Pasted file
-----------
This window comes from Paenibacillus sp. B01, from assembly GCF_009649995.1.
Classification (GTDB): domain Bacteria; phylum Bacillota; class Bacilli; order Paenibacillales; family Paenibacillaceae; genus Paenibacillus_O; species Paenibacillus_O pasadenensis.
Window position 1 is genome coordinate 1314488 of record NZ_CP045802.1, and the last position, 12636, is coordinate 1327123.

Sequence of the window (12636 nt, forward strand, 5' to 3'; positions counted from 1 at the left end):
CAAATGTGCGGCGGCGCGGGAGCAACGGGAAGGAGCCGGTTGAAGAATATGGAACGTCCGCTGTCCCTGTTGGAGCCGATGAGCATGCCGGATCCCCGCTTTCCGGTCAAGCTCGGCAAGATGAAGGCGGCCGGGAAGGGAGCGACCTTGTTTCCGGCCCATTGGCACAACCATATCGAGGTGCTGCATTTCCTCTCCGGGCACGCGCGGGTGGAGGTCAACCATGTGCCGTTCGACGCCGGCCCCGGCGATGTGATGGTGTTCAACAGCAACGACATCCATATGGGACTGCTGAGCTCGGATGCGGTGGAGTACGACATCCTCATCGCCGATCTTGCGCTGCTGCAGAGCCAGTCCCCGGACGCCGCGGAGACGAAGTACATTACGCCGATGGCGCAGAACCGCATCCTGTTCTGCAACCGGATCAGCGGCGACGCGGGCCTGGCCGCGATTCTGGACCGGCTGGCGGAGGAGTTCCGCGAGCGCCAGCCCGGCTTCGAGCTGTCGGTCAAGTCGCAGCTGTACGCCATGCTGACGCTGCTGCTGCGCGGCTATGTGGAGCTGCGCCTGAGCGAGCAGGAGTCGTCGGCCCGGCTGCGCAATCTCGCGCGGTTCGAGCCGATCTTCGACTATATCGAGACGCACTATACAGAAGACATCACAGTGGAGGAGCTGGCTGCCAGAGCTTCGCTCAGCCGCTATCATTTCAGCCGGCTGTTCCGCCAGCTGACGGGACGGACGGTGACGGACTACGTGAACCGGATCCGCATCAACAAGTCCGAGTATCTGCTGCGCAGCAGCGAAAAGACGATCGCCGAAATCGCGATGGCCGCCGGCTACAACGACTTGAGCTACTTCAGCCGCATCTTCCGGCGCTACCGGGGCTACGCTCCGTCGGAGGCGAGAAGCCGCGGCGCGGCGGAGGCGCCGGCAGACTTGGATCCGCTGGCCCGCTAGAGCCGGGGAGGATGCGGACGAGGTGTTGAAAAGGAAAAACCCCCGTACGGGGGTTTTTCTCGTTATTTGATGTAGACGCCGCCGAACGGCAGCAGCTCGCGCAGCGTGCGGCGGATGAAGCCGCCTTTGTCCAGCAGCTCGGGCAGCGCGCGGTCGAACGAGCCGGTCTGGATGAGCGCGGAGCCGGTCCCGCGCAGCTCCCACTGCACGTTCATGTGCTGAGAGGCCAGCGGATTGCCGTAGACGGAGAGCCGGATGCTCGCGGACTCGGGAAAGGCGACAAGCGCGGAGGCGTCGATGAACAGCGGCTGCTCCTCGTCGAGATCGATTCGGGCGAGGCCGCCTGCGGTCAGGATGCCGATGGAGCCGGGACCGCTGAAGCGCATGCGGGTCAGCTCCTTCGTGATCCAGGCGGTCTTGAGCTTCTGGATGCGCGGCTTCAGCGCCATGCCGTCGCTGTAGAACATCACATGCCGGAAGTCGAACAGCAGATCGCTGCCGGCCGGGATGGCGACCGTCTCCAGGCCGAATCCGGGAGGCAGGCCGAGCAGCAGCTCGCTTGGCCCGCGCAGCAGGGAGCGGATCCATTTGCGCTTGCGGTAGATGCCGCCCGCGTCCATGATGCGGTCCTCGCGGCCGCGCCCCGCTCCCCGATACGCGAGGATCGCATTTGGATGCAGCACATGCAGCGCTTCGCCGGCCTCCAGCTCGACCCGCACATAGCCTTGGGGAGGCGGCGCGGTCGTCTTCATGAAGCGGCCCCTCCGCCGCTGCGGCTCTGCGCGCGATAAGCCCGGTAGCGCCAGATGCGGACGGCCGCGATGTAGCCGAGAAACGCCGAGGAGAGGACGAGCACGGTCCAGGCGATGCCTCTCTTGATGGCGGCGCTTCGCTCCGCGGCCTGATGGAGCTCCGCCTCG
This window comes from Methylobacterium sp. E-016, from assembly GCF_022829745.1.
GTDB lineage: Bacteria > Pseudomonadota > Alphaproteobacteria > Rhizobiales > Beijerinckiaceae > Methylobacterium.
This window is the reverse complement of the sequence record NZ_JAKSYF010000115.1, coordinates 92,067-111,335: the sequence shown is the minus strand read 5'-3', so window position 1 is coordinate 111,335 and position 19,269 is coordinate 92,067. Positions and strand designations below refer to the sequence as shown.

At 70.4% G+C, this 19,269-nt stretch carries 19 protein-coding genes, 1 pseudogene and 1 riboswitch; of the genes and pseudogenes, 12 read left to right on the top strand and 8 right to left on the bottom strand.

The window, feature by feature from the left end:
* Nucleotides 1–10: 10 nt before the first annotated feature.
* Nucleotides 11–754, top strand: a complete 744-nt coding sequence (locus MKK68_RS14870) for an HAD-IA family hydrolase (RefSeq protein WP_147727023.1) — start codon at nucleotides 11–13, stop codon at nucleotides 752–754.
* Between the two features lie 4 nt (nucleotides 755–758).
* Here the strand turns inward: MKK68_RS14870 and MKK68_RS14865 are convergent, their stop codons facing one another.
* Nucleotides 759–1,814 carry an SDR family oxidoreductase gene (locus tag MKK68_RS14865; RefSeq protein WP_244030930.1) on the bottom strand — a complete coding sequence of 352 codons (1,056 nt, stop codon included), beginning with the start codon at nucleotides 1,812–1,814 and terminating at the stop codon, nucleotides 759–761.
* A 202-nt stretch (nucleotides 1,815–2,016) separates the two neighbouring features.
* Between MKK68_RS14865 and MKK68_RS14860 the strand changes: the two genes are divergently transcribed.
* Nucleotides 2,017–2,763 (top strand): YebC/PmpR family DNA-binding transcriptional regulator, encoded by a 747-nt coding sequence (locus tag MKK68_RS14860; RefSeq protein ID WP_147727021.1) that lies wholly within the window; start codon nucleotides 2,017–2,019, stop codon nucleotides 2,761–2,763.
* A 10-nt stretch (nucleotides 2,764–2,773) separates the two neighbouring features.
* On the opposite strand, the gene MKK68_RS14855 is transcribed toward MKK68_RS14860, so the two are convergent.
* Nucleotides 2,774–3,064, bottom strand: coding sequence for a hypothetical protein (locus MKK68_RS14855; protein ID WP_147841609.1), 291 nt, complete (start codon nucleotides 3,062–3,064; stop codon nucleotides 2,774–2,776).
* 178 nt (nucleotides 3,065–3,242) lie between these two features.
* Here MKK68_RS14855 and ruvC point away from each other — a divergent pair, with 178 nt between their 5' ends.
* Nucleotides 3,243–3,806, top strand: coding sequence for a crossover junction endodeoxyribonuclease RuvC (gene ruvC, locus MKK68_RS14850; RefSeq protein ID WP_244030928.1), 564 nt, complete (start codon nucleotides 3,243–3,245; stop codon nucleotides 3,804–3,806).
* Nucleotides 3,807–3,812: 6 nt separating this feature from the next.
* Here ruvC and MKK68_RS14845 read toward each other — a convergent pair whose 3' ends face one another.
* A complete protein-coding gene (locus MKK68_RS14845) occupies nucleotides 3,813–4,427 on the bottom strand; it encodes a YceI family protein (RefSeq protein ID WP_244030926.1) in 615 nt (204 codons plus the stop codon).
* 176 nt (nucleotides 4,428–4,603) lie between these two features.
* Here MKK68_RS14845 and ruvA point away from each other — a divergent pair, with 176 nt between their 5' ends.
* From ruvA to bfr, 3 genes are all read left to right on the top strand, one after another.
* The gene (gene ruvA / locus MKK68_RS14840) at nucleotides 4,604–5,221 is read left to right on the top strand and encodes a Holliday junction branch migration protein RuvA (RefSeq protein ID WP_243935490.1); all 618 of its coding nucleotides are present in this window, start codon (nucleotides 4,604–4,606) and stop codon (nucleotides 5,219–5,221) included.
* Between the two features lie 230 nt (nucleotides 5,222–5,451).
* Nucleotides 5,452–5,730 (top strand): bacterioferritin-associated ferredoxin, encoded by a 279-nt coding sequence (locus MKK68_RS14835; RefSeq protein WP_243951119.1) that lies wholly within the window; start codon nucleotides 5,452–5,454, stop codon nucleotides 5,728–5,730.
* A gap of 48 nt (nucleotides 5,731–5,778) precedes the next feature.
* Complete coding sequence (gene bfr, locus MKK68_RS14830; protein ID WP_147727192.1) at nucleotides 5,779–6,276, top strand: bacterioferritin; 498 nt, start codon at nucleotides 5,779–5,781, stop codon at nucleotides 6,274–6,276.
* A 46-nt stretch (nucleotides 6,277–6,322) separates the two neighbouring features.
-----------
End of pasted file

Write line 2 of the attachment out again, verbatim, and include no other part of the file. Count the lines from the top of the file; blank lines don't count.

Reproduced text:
Classification (GTDB): domain Bacteria; phylum Bacillota; class Bacilli; order Paenibacillales; family Paenibacillaceae; genus Paenibacillus_O; species Paenibacillus_O pasadenensis.